Whatever trust a sane person could have in the Internet was lost last week, thanks to idealism and cheapness. The awfulness that is Heartbleed would have been difficult to imagine, except it is now right here among us.
How did this happen?
Blame it on open source. And the myth that open source software is somehow sanctified because so many people are supposedly looking at it that any serious flaw will be discovered and fixed.
That may be fine for most problems, but security isn’t most problems. By not rooting out a subtle bug that has existed since 2011, the open source community has shown that crowdsourcing security software isn’t such a good idea. Especially when the price is so right that it becomes the software almost everyone uses.
In this case, we have the OpenSSL Project, which operates on about $1 million-a-year, according to the Wall Street Journal, responsible for the security an estimated two-thirds of Internet servers. The newspaper says the project is managed by a team of four.
The bug was apparently discovered by Google, which gently sounded an alarm that allowed some companies — but curiously not Amazon or Yahoo — to fix their systems before the problem was announced on Monday.
Left without recourse
The Heartbleed situation is full of unknowns. How many machines and devices are potential targets? No one knows, but according to published reports most web servers, including embedded servers in appliances.
How many users have had their information stolen? Again, no one knows and exploiting Heartbleed leaves no evidence behind. That means owners of hacked systems will never be able to warn their customers of the data theft. Nor will users have any recourse.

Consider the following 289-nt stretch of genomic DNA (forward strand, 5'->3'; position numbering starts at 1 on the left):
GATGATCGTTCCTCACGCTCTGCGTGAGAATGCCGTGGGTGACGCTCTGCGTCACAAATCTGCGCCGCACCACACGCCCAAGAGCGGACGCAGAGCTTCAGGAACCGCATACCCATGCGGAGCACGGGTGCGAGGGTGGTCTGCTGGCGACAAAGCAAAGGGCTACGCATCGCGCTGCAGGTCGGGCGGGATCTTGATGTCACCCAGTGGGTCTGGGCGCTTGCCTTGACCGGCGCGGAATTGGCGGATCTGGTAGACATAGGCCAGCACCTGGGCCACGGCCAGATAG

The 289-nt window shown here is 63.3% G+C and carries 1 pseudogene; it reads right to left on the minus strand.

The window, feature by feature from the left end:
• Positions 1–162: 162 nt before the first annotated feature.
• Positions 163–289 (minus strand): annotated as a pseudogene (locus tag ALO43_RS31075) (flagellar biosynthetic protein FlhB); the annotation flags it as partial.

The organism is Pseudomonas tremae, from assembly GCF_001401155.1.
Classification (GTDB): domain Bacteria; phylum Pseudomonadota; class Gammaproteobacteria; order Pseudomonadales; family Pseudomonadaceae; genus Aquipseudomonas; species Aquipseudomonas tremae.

What we do know is that many systems using the OpenSSL code will be very hard to update. And it is hard to communicate to users exactly what they are supposed to do.
One thing seems fairly certain: Now that the weakness is widely known, it will be exploited, perhaps for many years to come.
The co-discoverer of Heartbleed, the Finnish security firm Codenomicon, has published a helpful FAQ at Heartbleed.com.
And it gets even worse: InfoWorld reports that Heartbleed can divulge SSL certificate keys. The means commerce sites will have to rekey or regenerate their certificates to continue safely. It seems impossible to know how many sites should really be shut down — but are not. There is a lot of incentive for companies to just keep running and patch OpenSSL and fix the certificates as soon as they can.
I was supposed to write a couple of columns today, but instead I am spending time trying to figure out which passwords I need to change and when I need to change them to protect myself.
I am not alone. Experts are saying everyone should change their passwords. Except that isn’t what all experts are saying and it seems clear that not all passwords have potentially been exposed.
Of course, since we all reuse passwords (don’t we?) a password exposed via one service could be exploited on another system not directly affected by Heartbleed. So changing all my passwords seems the only choice. If only I can remember all the places that might be storing some personal information about me.
Frankly, I’d rather be writing columns than changing passwords. So that’s what I am doing, while dreading all the changes that need to be made. I really, really don’t want to have to come up with another set of passw0rds. Nor do I really want to invest in a password manager of some sort. But, I also don’t want to stick my head in the sand.
Since joining SiliconANGLE, I’ve been thinking about what kind of security problem could appear that could really threaten the growth of mobile and the cloud. What would it take to make cloud customers take a deep breath and put the brakes on their projects? What would make customers really understand that an Internet cool enough to give you all this can potentially take a lot more away?
Heartbleed probably isn’t that problem. But it sure should be. We need to stop, think and test now, because the Heartbleed II could, worst case, just shut us down.